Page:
Submitted to: National Cotton Council Beltwide Cotton Conference
Publication Type: Proceedings
Publication Acceptance Date: 1/9/2007
Publication Date: 6/25/2007
Citation: Mckinion, J.M., Willers, J.L., Jenkins, J.N. 2007. Wide area wireless network (WAWN) for supporting precision agriculture. National Cotton Council Beltwide Cotton Conference. p. 946-952. Interpretive Summary: The Genetics and Precision Agriculture Research Unit (GAPARU), USDA, ARS located at Mississippi State, MS, USA has developed new technology which has the possibility of greatly benefiting cotton growers through the use of early season, spatially-variable insecticide applications based on maps generated from multispectral images taken by aircraft. A primary requirement for use of this technology is that spray application must take place within a 48 hour window from the time the image of the cotton was taken. One of the limiting factors in meeting this time constraint is the delivery and pick up of very large data files in the form of GIS (Geographic Information Systems) maps. To overcome this time constraint, a wide area wireless network was implemented which allows very rapid two-way data communication between GAPARU scientists and four cooperating farms where the technology is being tested. This paper delineates how the network was set up, what it consists of, and its operating characteristics.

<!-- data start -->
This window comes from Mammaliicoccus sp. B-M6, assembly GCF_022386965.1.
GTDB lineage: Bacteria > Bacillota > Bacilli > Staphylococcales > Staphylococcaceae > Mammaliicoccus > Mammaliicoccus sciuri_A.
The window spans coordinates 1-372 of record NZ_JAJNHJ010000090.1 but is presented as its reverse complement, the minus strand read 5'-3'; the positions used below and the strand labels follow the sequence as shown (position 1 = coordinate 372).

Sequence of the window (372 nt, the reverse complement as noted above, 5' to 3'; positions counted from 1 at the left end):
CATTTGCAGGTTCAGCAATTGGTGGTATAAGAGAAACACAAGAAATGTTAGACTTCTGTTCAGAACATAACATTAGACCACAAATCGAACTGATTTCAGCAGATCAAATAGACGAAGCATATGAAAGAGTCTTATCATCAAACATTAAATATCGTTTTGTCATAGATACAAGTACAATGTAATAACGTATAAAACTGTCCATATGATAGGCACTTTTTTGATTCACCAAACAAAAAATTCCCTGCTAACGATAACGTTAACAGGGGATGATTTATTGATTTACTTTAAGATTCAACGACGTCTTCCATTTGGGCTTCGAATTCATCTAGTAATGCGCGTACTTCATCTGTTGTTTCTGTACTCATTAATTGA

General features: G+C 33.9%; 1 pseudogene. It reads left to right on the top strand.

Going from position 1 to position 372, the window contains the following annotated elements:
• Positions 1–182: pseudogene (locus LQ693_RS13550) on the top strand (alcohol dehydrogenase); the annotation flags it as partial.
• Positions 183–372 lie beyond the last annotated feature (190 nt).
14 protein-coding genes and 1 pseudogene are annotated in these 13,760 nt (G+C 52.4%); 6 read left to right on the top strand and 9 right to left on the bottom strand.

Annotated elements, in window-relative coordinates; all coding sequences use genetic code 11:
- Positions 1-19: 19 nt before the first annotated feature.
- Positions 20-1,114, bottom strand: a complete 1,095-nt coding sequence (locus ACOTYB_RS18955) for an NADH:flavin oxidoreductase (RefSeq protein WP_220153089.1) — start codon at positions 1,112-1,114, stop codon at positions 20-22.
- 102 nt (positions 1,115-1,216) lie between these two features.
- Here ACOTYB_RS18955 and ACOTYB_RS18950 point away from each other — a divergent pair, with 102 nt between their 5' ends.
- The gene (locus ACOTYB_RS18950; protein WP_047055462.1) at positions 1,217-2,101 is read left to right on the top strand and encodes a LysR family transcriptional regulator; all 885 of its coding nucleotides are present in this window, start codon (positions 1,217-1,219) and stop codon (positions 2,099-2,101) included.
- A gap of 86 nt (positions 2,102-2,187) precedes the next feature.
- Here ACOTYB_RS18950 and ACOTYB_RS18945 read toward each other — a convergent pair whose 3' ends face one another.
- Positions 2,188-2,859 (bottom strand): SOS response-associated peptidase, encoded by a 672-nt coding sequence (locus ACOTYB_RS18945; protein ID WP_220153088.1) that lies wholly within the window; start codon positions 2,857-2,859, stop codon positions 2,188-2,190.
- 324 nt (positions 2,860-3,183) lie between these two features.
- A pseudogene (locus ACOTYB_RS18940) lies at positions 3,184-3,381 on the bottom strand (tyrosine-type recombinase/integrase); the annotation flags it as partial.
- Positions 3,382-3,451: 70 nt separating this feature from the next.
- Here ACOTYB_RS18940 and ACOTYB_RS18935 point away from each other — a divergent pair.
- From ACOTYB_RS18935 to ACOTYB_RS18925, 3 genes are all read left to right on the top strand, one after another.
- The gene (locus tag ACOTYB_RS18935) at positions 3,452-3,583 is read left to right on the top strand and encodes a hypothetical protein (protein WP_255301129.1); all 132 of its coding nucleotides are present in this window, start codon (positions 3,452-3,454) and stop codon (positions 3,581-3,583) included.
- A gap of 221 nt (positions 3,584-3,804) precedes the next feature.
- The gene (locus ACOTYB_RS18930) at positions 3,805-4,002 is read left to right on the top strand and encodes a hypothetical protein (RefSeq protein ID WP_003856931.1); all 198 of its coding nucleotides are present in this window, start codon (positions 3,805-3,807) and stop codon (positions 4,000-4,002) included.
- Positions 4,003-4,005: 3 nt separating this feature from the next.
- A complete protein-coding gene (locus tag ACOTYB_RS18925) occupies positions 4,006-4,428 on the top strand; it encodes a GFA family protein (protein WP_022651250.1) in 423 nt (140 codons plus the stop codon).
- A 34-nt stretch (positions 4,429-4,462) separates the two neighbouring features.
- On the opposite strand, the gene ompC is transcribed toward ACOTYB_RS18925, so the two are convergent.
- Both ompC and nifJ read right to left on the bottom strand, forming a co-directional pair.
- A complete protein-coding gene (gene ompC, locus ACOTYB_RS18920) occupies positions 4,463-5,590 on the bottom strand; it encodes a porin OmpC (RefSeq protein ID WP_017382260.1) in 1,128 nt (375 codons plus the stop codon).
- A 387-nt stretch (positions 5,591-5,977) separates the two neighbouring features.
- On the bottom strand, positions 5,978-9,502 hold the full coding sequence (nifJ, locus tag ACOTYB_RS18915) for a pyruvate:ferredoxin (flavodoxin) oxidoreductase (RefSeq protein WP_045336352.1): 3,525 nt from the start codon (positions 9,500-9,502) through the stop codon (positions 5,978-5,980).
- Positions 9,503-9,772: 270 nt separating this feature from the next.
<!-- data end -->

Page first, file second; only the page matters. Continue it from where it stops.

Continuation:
Technical Abstract: A high speed wireless network was established using a 100 meter tall microwave tower as the base station located on Prairie Point Road, 16 km from Macon, MS, in Noxubee County. Three sectorial antennas were used to provide complete 360 degree coverage. The system used state-of-the-art unlicensed digital radios in the 900 MHz band from Motorola, Inc. Internet service to the tower was provided by Teletec Communications, Inc. of Columbus, MS, from their 125 meter tall antenna located in Columbus, which is 48 km from the Prairie Point tower. The point-to-point link from Columbus to the Noxubee tower provided an18 Mbps bidirectional full duplex link. Each sector from the base station provided a total 4 Mbps data rate to the end users. Non-line-of-sight links were mapped out to a 16 km radius around the Prairie Point tower. This area covers most of Noxubee County, the southern part of Lowndes County, the northern part of Kemper County, all in Mississippi. The western part of Pickens County in Alabama was also covered. Under line-of-sight conditions, the range extends to a 65 km radius. Initially, four commercial cotton farms were provided service along with a commercial precision agriculture service provider in the non-line-of-sight area. This paper will provide details of how the service was set up and provided.